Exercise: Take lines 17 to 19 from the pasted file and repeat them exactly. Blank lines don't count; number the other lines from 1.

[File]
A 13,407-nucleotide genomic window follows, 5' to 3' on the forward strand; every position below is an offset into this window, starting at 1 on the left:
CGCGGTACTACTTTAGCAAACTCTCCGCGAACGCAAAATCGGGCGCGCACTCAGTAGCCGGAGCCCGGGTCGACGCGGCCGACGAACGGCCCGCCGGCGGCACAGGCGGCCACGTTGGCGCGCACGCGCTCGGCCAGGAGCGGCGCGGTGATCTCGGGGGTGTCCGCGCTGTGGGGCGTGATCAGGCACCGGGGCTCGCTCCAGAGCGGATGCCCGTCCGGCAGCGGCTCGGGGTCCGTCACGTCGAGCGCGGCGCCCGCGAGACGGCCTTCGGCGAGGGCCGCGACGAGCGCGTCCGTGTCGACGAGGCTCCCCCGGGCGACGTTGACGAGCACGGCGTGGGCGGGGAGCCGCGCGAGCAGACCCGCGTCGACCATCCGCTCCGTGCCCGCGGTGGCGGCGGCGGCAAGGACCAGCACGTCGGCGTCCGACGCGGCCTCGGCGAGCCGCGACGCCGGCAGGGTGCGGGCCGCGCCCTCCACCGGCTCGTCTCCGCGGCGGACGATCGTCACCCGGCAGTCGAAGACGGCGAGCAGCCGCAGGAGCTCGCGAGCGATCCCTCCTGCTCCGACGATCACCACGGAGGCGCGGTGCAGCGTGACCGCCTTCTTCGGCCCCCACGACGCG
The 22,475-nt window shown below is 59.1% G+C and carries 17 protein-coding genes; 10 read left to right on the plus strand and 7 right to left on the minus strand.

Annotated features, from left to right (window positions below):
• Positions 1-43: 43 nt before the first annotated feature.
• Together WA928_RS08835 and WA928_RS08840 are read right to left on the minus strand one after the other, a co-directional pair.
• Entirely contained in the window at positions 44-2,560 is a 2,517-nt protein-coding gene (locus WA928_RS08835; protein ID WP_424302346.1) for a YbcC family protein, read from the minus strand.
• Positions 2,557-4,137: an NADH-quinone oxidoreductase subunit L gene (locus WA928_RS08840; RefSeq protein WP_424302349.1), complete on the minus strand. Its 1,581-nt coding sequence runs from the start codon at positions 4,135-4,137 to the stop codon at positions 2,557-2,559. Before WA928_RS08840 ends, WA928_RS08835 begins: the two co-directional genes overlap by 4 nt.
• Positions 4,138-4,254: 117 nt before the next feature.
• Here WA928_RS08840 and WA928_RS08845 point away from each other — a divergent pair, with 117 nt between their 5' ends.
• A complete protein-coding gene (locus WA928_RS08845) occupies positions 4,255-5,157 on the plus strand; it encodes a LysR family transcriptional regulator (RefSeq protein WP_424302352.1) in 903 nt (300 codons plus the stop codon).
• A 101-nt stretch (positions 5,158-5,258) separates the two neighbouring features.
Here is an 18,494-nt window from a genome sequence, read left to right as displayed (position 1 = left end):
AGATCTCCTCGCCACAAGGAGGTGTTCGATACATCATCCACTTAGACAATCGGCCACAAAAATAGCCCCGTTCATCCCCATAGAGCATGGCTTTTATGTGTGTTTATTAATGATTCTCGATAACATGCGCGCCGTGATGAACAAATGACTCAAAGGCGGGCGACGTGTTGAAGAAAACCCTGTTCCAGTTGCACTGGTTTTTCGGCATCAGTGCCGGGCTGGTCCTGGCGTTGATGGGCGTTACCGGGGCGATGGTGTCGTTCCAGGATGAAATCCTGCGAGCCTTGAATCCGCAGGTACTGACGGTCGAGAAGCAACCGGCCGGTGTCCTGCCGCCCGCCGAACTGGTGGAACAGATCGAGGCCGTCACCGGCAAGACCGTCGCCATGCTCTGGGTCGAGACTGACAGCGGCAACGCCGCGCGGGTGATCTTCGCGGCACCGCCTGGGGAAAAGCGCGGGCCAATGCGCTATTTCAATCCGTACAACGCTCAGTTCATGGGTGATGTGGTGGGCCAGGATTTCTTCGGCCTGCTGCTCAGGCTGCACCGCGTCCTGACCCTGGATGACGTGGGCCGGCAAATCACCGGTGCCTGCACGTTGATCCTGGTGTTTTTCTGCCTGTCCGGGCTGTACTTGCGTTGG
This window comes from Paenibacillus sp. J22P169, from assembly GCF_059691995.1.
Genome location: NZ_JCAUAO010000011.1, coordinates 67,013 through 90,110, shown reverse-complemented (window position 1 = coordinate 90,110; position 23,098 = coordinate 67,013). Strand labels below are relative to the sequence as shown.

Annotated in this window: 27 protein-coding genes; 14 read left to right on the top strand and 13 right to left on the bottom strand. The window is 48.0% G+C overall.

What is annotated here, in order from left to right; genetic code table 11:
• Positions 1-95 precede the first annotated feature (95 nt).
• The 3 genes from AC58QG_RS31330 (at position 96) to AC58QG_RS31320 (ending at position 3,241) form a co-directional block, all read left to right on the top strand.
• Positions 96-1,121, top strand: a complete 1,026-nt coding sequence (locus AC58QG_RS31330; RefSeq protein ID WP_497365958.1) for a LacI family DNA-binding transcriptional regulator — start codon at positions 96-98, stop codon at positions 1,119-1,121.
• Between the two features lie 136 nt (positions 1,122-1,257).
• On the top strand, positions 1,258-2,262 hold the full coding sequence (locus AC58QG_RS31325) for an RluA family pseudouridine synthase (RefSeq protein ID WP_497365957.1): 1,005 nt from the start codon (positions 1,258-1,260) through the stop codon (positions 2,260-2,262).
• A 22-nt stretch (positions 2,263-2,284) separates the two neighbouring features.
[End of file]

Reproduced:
Annotated in this window: 27 protein-coding genes; 14 read left to right on the top strand and 13 right to left on the bottom strand. The window is 48.0% G+C overall.

What is annotated here, in order from left to right; genetic code table 11:
• Positions 1-95 precede the first annotated feature (95 nt).